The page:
Chief’s Farewell – Matt Ross

Matthew Ross

When my brother graduated from Redwood seven years ago, his yearbook photo was accompanied by a quote from the classic movie, “Ferris Bueller’s Day Off:” “Life moves pretty fast. If you don’t stop and look around once in a while, you could miss it.” I thought I understood it then, but recently it’s taken on a different meaning for me. It sounds quite cliché on the surface, but I suspect Matthew Broderick really snuck some meaning into the 1986 comedy with those words.

Maybe it’s because we spend all of our time thinking about where we’d prefer to be, very rarely living in the present. I’d like to take this opportunity to ask you to slow down and reflect—just for a moment. I invite you to consider some ideas that I associate with this essential act of mindfulness.

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I have come closer to understanding, with the guidance of one particular Redwood teacher who wished to remain anonymous, the purpose of my education thus far. Regardless of whether you believe this has been the purpose of your education, I hope you will find it thought-provoking. And I hope it will lead you to your own conclusions about how education can be used as an instrument in the search for meaning in our lives.

In his essay, titled “Spoiling Children,” my teacher argues that the purpose of our education has been to more deeply understand ourselves and, therefore, our world. I would like to think I have begun to consider the question that he poses: Why does our education matter? Attempting to answer this question, as my teacher writes, is a critical part of our development as young people, and a crucial first step toward understanding how best to lead our lives.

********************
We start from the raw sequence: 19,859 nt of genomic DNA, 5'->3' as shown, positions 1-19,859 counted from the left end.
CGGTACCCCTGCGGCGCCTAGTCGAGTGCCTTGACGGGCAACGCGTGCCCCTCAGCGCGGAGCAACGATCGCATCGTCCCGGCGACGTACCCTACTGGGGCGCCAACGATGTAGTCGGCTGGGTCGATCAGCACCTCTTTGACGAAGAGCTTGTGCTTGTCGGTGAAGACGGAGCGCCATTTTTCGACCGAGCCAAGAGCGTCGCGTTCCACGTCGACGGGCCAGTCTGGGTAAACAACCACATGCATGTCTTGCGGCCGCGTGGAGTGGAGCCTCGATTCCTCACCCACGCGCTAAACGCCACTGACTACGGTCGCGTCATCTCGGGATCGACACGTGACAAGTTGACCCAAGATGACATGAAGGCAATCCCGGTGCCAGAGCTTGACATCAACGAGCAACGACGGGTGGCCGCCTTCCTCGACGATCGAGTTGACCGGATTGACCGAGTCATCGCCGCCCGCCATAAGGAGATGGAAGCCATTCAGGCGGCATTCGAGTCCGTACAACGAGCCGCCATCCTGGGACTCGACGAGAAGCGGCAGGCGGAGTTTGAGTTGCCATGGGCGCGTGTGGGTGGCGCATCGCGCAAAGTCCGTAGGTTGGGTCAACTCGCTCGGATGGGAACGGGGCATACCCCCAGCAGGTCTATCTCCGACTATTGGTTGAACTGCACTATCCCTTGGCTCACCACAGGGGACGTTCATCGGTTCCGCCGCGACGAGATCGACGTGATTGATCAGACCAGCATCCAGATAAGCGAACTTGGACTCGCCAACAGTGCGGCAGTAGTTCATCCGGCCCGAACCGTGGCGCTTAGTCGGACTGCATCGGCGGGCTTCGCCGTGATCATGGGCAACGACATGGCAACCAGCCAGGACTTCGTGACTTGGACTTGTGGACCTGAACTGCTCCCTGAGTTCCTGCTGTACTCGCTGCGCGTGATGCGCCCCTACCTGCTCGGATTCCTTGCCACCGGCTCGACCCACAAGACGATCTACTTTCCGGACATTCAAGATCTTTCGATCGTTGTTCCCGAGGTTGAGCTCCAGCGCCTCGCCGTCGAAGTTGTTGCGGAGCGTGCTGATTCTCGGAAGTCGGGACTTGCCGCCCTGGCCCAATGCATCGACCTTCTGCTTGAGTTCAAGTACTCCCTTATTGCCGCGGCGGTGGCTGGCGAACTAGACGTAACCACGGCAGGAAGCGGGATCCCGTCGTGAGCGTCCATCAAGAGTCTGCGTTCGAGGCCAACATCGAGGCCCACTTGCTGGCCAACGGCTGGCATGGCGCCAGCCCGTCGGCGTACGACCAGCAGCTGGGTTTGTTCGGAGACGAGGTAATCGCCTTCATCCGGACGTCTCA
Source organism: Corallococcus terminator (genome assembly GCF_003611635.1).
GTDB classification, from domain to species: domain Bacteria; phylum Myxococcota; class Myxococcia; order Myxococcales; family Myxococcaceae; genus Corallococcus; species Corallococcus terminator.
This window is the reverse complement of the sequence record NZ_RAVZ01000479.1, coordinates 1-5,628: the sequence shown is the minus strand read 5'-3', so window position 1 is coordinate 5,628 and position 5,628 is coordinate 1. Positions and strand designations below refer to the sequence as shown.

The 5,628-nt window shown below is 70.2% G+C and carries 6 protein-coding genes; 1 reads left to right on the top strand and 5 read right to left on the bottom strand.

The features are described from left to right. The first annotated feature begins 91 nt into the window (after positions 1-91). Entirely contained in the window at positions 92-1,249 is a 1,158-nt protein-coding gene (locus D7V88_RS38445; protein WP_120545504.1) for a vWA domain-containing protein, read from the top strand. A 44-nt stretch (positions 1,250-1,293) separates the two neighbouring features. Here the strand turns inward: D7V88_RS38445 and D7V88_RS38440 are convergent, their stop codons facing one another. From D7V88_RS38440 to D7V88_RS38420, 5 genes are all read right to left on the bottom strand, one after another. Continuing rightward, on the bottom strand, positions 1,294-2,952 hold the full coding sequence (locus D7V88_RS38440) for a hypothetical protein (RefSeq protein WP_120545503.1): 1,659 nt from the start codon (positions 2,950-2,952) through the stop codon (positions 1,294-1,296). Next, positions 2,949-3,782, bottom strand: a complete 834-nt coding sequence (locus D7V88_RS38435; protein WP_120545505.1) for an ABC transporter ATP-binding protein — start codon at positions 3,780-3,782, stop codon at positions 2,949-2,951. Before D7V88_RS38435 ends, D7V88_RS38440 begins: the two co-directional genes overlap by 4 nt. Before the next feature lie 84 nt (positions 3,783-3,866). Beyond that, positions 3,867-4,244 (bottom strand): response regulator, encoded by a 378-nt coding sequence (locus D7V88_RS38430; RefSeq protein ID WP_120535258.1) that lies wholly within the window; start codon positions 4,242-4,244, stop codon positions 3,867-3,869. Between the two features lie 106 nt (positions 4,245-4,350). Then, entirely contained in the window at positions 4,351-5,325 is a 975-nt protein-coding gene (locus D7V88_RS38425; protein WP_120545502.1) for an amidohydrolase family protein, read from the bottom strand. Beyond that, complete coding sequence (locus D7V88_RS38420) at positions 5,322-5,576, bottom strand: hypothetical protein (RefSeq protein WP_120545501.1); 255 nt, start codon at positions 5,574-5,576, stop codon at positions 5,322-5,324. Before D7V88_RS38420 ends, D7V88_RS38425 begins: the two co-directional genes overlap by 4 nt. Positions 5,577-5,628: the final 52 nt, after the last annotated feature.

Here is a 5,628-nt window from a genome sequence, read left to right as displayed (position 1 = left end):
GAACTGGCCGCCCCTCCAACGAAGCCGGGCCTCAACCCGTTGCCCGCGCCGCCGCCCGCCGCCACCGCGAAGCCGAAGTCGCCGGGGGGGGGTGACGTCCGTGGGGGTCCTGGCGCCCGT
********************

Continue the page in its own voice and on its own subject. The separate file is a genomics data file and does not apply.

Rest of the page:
When I read my teacher’s essay on this topic for the first time, I felt overwhelmed with relief. For some reason, those 5 1/2 pages seemed to amount to everything I had wondered throughout my Redwood education. Finally, I was reading the thoughts I could never put into words.

These ideas surrounding the concept of purpose can be distilled down to one question I have contemplated for many years: What are we going to do with our lives? I spend a lot of time thinking about what I can do with my improbable existence, and I encourage you to do the same.

We must be unnerved by what we see in this world when we leave behind the comfort of childhood and innocence. This healthy and necessary discomfort with reality comes after being exposed to its concurrent beauty and ugliness through education. In the end, I hope that in my attempt to be not only an intellectually curious student but also a self-aware human being, I have initiated the journey he describes: an education that ultimately translates to “develop[ing] empathy, … acquir[ing] a sense of justice, and promot[ing] compassionate action in our world.” The goal of our education, in other words, is to encourage us to be more aware, transforming our thoughts into action as we mature from innocence to experience. The purpose of our four years here is to graduate with the determination to do good in our world, taking into consideration not only our own lives but also the existence of humanity altogether.